This opera features a handful of offstage musicians. How is their role different from that of the pit orchestra?
Massenet wrote some magical effects for instrumental ensembles performed outside the pit at several moments in the opera. In Act Two, there is a delightful trio of flute, viola and harp that represents an onstage divertissement during the ball. In Act Three, harp, celesta and organ join an offstage chorus to create a splendid effect in support of the fairy godmother’s supernatural presence. Trumpets and drums introduce the final scene of Act Four with a brilliant D-major fanfare when Cendrillon and the Prince are reunited.
Robin Guarino named Cendrillon as one of your personal favorite operas. What are some of the reasons that you love this particular opera?
The music is so wonderful! Stylistically, it moves between neoclassical and rococo forms and lush romantic duets. The story is charming and vocally gratifying. I just find it irresistible.
What are some of the challenges that the orchestra students face in learning and performing this opera?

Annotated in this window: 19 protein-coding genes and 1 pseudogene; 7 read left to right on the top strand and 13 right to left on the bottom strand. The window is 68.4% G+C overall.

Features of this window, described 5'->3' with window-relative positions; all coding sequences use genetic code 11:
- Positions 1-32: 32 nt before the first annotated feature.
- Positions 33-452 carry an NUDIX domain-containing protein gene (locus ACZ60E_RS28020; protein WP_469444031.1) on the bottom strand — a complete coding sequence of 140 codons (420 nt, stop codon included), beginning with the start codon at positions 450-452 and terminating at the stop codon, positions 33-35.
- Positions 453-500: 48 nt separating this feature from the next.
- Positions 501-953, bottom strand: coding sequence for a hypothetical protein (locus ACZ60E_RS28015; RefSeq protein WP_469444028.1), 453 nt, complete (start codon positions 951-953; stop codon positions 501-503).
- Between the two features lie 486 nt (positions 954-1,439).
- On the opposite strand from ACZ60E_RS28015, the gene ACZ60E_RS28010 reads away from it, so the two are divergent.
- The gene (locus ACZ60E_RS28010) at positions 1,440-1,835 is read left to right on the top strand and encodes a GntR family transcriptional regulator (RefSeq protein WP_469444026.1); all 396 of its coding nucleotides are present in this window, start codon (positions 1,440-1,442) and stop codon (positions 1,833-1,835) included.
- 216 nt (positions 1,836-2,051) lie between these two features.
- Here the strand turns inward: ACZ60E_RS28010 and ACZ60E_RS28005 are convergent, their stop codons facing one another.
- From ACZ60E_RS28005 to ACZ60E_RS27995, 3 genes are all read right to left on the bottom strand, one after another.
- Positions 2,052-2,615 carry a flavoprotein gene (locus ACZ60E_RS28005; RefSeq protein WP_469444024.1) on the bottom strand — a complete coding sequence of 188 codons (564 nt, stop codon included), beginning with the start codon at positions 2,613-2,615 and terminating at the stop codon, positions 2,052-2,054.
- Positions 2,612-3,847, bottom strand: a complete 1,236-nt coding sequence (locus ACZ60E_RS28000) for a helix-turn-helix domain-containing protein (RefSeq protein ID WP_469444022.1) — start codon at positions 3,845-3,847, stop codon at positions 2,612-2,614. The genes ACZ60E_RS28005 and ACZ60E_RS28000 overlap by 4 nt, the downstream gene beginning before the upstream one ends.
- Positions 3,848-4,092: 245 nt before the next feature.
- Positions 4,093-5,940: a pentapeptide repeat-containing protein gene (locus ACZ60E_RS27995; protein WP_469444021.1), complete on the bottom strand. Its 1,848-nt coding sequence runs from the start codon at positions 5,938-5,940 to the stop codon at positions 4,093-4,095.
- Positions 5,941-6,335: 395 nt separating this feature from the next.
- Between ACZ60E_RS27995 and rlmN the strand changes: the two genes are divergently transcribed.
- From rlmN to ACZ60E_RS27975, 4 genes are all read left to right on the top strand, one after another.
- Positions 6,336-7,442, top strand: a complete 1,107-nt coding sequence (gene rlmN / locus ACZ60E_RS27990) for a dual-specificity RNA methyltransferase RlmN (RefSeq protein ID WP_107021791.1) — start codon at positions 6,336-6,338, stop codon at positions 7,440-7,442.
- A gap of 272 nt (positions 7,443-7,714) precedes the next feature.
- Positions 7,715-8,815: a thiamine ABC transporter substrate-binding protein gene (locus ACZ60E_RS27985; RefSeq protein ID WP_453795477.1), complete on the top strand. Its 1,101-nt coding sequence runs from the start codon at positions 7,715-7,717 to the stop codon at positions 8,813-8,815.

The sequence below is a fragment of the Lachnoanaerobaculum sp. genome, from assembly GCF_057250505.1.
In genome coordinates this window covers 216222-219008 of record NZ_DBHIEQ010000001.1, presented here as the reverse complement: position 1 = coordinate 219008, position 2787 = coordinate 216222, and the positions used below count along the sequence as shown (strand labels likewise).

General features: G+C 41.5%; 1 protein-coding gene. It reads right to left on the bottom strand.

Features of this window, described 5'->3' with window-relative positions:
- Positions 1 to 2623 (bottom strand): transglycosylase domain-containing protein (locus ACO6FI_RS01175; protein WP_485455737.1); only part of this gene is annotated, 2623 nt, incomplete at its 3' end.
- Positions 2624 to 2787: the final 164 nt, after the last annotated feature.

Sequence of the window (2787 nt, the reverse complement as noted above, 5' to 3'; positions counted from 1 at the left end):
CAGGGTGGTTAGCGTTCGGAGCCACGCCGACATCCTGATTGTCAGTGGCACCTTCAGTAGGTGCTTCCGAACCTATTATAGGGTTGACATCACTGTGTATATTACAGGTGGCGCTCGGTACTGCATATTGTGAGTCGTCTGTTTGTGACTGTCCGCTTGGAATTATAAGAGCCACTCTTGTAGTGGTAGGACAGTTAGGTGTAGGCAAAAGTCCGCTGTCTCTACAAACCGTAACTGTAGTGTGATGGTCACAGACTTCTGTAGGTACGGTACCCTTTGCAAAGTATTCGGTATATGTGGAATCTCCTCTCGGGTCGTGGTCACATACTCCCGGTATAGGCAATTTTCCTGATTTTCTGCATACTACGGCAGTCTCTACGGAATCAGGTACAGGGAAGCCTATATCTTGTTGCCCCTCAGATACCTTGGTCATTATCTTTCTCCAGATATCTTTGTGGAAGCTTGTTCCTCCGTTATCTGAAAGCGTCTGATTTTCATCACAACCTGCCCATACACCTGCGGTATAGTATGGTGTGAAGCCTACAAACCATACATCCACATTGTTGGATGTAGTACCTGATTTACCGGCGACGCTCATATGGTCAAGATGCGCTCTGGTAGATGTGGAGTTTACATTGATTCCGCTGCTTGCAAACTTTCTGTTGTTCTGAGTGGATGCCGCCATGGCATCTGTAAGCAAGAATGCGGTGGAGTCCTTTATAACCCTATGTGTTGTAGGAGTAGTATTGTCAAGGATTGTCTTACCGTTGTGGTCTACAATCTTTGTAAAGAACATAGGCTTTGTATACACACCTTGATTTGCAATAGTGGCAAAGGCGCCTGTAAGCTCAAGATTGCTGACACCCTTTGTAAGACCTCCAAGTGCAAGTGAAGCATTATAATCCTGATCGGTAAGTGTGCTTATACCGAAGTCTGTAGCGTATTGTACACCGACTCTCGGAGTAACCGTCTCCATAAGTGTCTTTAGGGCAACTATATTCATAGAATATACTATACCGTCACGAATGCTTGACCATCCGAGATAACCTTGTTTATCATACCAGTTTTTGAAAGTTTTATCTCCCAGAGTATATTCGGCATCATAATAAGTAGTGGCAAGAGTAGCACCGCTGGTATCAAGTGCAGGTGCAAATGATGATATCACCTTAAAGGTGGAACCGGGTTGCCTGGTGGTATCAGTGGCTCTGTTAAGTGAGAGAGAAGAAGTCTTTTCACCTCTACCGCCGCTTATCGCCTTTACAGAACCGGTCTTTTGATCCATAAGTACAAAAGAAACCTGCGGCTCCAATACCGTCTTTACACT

As in most romantic operas, the orchestra must be flexible in terms of tempo and rubato in order to accommodate the singers. There is also the matter of French style that demands beauty of sound and delicacy of timbre.
One of your students, Yael Front, will conduct a matinee performance ofCendrillon. What kind of challenges do conducting students face when working on a piece of this magnitude, and what are a few of the things you expect them to learn or take away from this production?
First, as always, there is knowing and understanding the text, the design of the story and its dramatic arc. Second, there is mastering the style and sound of Massenet’s orchestration. Finally, there is the pliancy of gesture needed to shape phrases and accommodate the singer’s vocalism. All in all, quite a series of challenges, and Yael Front, a brilliant young conductor from Israel, has proven more than up to them.
Do you have anything else you’d like our readers to know about the music in this production?
Come, enjoy, laugh, cry, rediscover the wonder of theatre, fall in love again with theatre through the music of Massenet’s Cendrillon.
CCM presents Cendrillon on Thursday, Nov. 17 through Sunday, Nov. 20 in Corbett Auditorium.